Part of a complete battery bank assessment includes testing the battery cells while they are delivering high power. We call this a “load test” (see “Battery Assessment” in HP159). This performance test does not require an expensive, dedicated load tester, nor any hazardous battery clamps. A heavy discharge load can be applied to the entire battery bank by simply plugging in and turning on high-draw appliances, especially electric heaters, hair dryers, hot plates, incandescent lights, etc. (Borrow these items from your on-grid friends if you must.) With a heavy and steady load applied, you can measure individual cell or battery voltages. Unequal voltages will indicate weak cells. You can also locate weak connections this way.
What is a “heavy load”? That is relative to your battery bank capacity. There is no exact requirement, but a good guideline is to divide your battery’s amp-hour capacity by 5, which determines DC amps of load to apply at the battery bank. Confused? Here’s another way to calculate it: Multiply your battery’s Ah capacity by the DC voltage (nominal voltage: simply 12, 24, or 48), to get the capacity in watt-hours. Divide THAT by 5 to get an idea of a “heavy load” (in watts).
For example, say you have 350 Ah batteries in a 48 V string. Your Wh capacity is 16,800 Wh (350 Ah × 48 V). That number divided by 5 equals 3,360 watts. That’s just a guideline, however. Two ordinary 1,500 W electric space heaters would be a good “heavy” load. If you have more than one parallel battery string, remember to multiply all this by the number of parallel strings.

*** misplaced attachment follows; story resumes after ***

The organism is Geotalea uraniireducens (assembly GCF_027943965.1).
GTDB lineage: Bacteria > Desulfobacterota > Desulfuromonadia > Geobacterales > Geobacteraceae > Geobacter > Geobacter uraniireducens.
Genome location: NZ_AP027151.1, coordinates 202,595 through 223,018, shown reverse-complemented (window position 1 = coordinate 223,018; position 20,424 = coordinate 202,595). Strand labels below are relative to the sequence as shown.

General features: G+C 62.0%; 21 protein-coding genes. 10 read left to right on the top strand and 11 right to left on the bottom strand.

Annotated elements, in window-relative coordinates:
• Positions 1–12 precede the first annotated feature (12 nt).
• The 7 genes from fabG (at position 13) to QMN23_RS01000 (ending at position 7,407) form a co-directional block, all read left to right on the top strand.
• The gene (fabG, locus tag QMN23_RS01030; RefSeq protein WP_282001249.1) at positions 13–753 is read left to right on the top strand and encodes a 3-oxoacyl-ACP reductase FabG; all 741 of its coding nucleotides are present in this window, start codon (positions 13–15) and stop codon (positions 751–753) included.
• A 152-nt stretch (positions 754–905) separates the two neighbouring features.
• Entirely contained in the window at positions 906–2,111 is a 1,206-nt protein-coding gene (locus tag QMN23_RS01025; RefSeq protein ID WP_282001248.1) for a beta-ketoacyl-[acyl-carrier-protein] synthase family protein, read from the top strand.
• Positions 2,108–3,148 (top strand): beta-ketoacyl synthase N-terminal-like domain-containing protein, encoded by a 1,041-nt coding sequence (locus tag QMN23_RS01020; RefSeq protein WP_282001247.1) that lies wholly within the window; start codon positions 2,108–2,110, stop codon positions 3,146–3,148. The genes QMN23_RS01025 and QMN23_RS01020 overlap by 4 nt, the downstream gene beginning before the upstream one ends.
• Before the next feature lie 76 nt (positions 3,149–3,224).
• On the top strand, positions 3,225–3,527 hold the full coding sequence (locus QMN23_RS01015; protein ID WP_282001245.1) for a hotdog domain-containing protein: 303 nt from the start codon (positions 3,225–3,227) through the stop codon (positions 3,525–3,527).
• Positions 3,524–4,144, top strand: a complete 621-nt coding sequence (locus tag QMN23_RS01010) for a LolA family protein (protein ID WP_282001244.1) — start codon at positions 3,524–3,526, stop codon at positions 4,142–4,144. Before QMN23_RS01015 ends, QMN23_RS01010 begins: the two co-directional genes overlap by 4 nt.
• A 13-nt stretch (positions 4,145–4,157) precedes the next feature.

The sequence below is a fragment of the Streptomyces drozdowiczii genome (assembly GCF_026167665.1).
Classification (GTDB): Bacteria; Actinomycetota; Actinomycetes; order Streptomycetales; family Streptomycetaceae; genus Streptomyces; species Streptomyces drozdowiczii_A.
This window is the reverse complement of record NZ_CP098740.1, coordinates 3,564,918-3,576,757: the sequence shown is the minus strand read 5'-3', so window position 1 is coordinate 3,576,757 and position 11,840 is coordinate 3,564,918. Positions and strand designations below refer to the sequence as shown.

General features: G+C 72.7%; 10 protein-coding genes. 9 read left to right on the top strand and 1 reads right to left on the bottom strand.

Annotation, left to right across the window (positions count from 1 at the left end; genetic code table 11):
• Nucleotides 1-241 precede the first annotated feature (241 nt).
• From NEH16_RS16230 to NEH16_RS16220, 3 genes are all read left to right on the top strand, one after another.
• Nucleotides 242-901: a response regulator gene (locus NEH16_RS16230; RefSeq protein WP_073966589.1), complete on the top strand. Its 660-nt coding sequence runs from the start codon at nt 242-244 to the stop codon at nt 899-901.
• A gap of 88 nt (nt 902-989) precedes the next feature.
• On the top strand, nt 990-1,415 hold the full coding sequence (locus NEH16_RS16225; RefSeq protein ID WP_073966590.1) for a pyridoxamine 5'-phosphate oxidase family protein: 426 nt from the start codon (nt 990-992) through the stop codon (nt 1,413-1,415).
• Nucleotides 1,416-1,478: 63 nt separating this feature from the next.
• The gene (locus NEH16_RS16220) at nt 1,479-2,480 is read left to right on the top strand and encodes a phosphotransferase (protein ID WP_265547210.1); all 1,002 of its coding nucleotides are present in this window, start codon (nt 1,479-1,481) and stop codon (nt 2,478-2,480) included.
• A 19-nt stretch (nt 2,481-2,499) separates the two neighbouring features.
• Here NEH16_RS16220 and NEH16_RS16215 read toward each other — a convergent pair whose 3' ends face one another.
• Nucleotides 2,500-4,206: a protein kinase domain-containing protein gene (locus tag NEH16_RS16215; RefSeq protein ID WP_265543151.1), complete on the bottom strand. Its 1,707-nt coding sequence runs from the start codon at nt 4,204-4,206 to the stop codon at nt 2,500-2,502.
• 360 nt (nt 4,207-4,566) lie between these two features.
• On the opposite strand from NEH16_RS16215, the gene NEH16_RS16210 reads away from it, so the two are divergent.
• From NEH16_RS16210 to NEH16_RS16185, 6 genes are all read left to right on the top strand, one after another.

Although the exact load on the battery bank isn’t critical, use at least half of the load wattage that you calculated. Most important is that the load stays constant for the duration of your test. So, during the test, unplug or disable any loads that may turn on automatically, like a refrigerator or well pump, and be sure nobody uses the toaster! Next, disconnect all charging sources, like your PV array. If you have a system monitor that shows amps (the battery current), it will indicate the heavy load, which should stay nearly constant.
Next, use your digital multimeter to measure the voltage of every cell (if you can) or every individual battery. Place the meter probes directly on the battery posts to read the cell (or battery) voltage exactly. As you read the voltages, have a friend record them on a chart to speed the process.
Any cells or batteries that show a lower voltage indicate a weak cell or battery. A difference of 0.1 volt would be significant for a 2 V cell. If you cannot access individual cells, then you will measure individual batteries, multiplying 0.1 by the number of cells. So, for a 6 V battery (consisting of three 2 V cells), a difference of 0.3 V would be noteworthy.
Significant variations may indicate the need for thorough equalization of the bank, or may indicate cell weakness and a threat of premature failure. If the battery bank has more than one parallel string, this test can also reveal inequality between strings, which will lead to premature failure of an entire string. This is a common problem with batteries in parallel strings.
With your heavy load applied, you can now use your meter to locate weak connections. Place one probe on the terminal and the other on the cable lug. Any voltage higher than 0 V will indicate voltage drop across the metal junction due to corrosion (often invisible) or a loose connection. The terminal needs to be disassembled and its surfaces cleaned, and corrosion-protective compound applied before reassembly.
For advice on parallel strings, equalizing, and corrosion prevention, refer to “Top Ten Battery Blunders” (HP114).
I have used this testing method many times to locate weak cells and connections, or merely to assure that all is well. Correcting problems while they are “young” is the only way to prevent premature failure of a battery bank.
—Windy Dankoff • founder (retired) Dankoff Solar Products & Dankoff Solar Pumps